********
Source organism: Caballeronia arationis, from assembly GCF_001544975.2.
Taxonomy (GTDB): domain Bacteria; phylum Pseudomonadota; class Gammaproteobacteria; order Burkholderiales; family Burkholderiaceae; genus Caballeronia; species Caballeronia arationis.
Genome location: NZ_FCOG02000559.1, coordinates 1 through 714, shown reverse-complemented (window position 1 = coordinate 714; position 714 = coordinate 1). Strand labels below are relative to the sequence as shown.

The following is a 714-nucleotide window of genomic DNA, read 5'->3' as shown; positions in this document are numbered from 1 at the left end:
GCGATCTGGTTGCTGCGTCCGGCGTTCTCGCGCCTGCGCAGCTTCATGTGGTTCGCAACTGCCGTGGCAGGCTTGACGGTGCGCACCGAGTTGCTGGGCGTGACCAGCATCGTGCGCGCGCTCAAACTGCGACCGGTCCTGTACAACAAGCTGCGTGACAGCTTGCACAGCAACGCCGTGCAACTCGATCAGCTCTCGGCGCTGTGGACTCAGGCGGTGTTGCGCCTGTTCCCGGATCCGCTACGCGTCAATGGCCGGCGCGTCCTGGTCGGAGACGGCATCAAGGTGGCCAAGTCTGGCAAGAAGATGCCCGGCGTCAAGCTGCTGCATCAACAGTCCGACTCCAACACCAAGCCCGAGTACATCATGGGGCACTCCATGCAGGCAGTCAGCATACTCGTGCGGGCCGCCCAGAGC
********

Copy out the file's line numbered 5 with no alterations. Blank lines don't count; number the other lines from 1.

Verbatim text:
GCGATCTGGTTGCTGCGTCCGGCGTTCTCGCGCCTGCGCAGCTTCATGTGGTTCGCAACTGCCGTGGCAGGCTTGACGGTGCGCACCGAGTTGCTGGGCGTGACCAGCATCGTGCGCGCGCTCAAACTGCGACCGGTCCTGTACAACAAGCTGCGTGACAGCTTGCACAGCAACGCCGTGCAACTCGATCAGCTCTCGGCGCTGTGGACTCAGGCGGTGTTGCGCCTGTTCCCGGATCCGCTACGCGTCAATGGCCGGCGCGTCCTGGTCGGAGACGGCATCAAGGTGGCCAAGTCTGGCAAGAAGATGCCCGGCGTCAAGCTGCTGCATCAACAGTCCGACTCCAACACCAAGCCCGAGTACATCATGGGGCACTCCATGCAGGCAGTCAGCATACTCGTGCGGGCCGCCCAGAGC